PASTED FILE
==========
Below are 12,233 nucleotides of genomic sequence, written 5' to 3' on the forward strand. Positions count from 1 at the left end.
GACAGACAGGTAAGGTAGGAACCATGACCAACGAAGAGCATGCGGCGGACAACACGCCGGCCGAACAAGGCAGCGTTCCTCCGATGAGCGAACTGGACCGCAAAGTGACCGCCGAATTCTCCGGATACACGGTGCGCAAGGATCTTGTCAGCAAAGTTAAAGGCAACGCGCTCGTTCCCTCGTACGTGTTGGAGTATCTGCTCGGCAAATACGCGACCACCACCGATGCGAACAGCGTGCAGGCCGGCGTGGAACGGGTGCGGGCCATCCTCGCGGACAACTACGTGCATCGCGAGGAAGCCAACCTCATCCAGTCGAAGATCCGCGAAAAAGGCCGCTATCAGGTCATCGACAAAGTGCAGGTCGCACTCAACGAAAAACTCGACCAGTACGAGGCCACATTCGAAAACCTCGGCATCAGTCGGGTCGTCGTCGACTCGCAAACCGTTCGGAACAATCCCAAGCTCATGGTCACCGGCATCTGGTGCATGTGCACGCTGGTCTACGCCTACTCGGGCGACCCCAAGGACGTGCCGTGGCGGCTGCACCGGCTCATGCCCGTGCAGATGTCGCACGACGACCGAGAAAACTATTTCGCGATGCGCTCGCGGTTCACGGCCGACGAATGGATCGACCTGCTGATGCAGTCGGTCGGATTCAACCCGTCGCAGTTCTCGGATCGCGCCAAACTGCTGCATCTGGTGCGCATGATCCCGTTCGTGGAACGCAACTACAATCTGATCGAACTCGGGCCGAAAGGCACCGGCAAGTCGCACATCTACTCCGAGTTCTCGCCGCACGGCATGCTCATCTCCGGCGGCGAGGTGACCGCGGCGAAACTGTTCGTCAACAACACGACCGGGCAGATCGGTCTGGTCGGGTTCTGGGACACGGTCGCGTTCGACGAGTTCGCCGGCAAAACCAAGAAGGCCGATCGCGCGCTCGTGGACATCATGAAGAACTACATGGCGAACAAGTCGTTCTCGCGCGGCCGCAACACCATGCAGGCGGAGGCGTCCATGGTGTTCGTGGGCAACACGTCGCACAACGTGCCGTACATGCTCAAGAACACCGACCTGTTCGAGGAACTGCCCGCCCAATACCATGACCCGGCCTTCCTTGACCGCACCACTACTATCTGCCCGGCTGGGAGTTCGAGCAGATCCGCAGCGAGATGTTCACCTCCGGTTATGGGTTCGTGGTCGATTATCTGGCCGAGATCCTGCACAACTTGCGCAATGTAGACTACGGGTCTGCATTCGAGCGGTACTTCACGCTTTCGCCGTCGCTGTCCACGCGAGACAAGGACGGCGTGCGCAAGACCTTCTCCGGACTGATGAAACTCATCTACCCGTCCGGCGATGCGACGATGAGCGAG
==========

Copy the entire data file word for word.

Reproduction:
Below are 12,233 nucleotides of genomic sequence, written 5' to 3' on the forward strand. Positions count from 1 at the left end.
GACAGACAGGTAAGGTAGGAACCATGACCAACGAAGAGCATGCGGCGGACAACACGCCGGCCGAACAAGGCAGCGTTCCTCCGATGAGCGAACTGGACCGCAAAGTGACCGCCGAATTCTCCGGATACACGGTGCGCAAGGATCTTGTCAGCAAAGTTAAAGGCAACGCGCTCGTTCCCTCGTACGTGTTGGAGTATCTGCTCGGCAAATACGCGACCACCACCGATGCGAACAGCGTGCAGGCCGGCGTGGAACGGGTGCGGGCCATCCTCGCGGACAACTACGTGCATCGCGAGGAAGCCAACCTCATCCAGTCGAAGATCCGCGAAAAAGGCCGCTATCAGGTCATCGACAAAGTGCAGGTCGCACTCAACGAAAAACTCGACCAGTACGAGGCCACATTCGAAAACCTCGGCATCAGTCGGGTCGTCGTCGACTCGCAAACCGTTCGGAACAATCCCAAGCTCATGGTCACCGGCATCTGGTGCATGTGCACGCTGGTCTACGCCTACTCGGGCGACCCCAAGGACGTGCCGTGGCGGCTGCACCGGCTCATGCCCGTGCAGATGTCGCACGACGACCGAGAAAACTATTTCGCGATGCGCTCGCGGTTCACGGCCGACGAATGGATCGACCTGCTGATGCAGTCGGTCGGATTCAACCCGTCGCAGTTCTCGGATCGCGCCAAACTGCTGCATCTGGTGCGCATGATCCCGTTCGTGGAACGCAACTACAATCTGATCGAACTCGGGCCGAAAGGCACCGGCAAGTCGCACATCTACTCCGAGTTCTCGCCGCACGGCATGCTCATCTCCGGCGGCGAGGTGACCGCGGCGAAACTGTTCGTCAACAACACGACCGGGCAGATCGGTCTGGTCGGGTTCTGGGACACGGTCGCGTTCGACGAGTTCGCCGGCAAAACCAAGAAGGCCGATCGCGCGCTCGTGGACATCATGAAGAACTACATGGCGAACAAGTCGTTCTCGCGCGGCCGCAACACCATGCAGGCGGAGGCGTCCATGGTGTTCGTGGGCAACACGTCGCACAACGTGCCGTACATGCTCAAGAACACCGACCTGTTCGAGGAACTGCCCGCCCAATACCATGACCCGGCCTTCCTTGACCGCACCACTACTATCTGCCCGGCTGGGAGTTCGAGCAGATCCGCAGCGAGATGTTCACCTCCGGTTATGGGTTCGTGGTCGATTATCTGGCCGAGATCCTGCACAACTTGCGCAATGTAGACTACGGGTCTGCATTCGAGCGGTACTTCACGCTTTCGCCGTCGCTGTCCACGCGAGACAAGGACGGCGTGCGCAAGACCTTCTCCGGACTGATGAAACTCATCTACCCGTCCGGCGATGCGACGATGAGCGAG